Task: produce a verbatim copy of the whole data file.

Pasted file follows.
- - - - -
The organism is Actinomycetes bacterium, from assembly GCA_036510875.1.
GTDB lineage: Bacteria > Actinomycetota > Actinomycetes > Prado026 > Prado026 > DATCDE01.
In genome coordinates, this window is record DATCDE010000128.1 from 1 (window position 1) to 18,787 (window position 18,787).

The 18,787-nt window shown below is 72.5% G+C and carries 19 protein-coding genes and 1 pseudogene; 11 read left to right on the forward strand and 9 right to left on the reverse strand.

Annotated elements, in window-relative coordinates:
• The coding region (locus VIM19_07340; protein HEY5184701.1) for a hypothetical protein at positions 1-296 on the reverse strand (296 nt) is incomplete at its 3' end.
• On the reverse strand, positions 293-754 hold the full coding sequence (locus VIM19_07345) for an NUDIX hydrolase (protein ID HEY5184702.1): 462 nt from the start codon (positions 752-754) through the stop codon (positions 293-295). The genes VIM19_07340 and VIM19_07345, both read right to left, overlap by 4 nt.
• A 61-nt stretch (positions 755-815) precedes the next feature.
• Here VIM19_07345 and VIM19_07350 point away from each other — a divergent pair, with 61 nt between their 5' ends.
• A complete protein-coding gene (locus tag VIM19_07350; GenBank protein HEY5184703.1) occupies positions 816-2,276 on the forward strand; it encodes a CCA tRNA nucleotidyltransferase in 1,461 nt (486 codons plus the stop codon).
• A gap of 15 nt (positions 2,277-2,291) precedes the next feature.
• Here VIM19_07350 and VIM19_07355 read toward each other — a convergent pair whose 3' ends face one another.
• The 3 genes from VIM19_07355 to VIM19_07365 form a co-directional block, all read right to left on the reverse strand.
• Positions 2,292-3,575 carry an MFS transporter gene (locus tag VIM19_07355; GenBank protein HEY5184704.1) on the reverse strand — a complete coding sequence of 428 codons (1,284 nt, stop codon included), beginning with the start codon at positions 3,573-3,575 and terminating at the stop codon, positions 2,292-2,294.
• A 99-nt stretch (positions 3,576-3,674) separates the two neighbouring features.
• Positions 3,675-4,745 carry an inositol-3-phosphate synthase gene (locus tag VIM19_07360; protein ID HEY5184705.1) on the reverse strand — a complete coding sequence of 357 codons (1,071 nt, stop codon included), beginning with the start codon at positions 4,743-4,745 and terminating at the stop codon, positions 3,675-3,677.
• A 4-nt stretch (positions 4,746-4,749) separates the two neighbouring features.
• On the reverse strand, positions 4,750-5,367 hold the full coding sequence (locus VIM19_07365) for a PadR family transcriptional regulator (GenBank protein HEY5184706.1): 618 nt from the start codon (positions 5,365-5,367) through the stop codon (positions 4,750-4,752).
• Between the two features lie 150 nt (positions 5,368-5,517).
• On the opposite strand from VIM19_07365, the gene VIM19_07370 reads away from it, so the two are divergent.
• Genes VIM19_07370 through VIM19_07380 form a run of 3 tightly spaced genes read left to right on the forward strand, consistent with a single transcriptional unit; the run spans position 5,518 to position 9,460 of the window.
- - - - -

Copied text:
The organism is Actinomycetes bacterium, from assembly GCA_036510875.1.
GTDB lineage: Bacteria > Actinomycetota > Actinomycetes > Prado026 > Prado026 > DATCDE01.
In genome coordinates, this window is record DATCDE010000128.1 from 1 (window position 1) to 18,787 (window position 18,787).

The 18,787-nt window shown below is 72.5% G+C and carries 19 protein-coding genes and 1 pseudogene; 11 read left to right on the forward strand and 9 right to left on the reverse strand.

Annotated elements, in window-relative coordinates:
• The coding region (locus VIM19_07340; protein HEY5184701.1) for a hypothetical protein at positions 1-296 on the reverse strand (296 nt) is incomplete at its 3' end.
• On the reverse strand, positions 293-754 hold the full coding sequence (locus VIM19_07345) for an NUDIX hydrolase (protein ID HEY5184702.1): 462 nt from the start codon (positions 752-754) through the stop codon (positions 293-295). The genes VIM19_07340 and VIM19_07345, both read right to left, overlap by 4 nt.
• A 61-nt stretch (positions 755-815) precedes the next feature.
• Here VIM19_07345 and VIM19_07350 point away from each other — a divergent pair, with 61 nt between their 5' ends.
• A complete protein-coding gene (locus tag VIM19_07350; GenBank protein HEY5184703.1) occupies positions 816-2,276 on the forward strand; it encodes a CCA tRNA nucleotidyltransferase in 1,461 nt (486 codons plus the stop codon).
• A gap of 15 nt (positions 2,277-2,291) precedes the next feature.
• Here VIM19_07350 and VIM19_07355 read toward each other — a convergent pair whose 3' ends face one another.
• The 3 genes from VIM19_07355 to VIM19_07365 form a co-directional block, all read right to left on the reverse strand.
• Positions 2,292-3,575 carry an MFS transporter gene (locus tag VIM19_07355; GenBank protein HEY5184704.1) on the reverse strand — a complete coding sequence of 428 codons (1,284 nt, stop codon included), beginning with the start codon at positions 3,573-3,575 and terminating at the stop codon, positions 2,292-2,294.
• A 99-nt stretch (positions 3,576-3,674) separates the two neighbouring features.
• Positions 3,675-4,745 carry an inositol-3-phosphate synthase gene (locus tag VIM19_07360; protein ID HEY5184705.1) on the reverse strand — a complete coding sequence of 357 codons (1,071 nt, stop codon included), beginning with the start codon at positions 4,743-4,745 and terminating at the stop codon, positions 3,675-3,677.
• A 4-nt stretch (positions 4,746-4,749) separates the two neighbouring features.
• On the reverse strand, positions 4,750-5,367 hold the full coding sequence (locus VIM19_07365) for a PadR family transcriptional regulator (GenBank protein HEY5184706.1): 618 nt from the start codon (positions 5,365-5,367) through the stop codon (positions 4,750-4,752).
• Between the two features lie 150 nt (positions 5,368-5,517).
• On the opposite strand from VIM19_07365, the gene VIM19_07370 reads away from it, so the two are divergent.
• Genes VIM19_07370 through VIM19_07380 form a run of 3 tightly spaced genes read left to right on the forward strand, consistent with a single transcriptional unit; the run spans position 5,518 to position 9,460 of the window.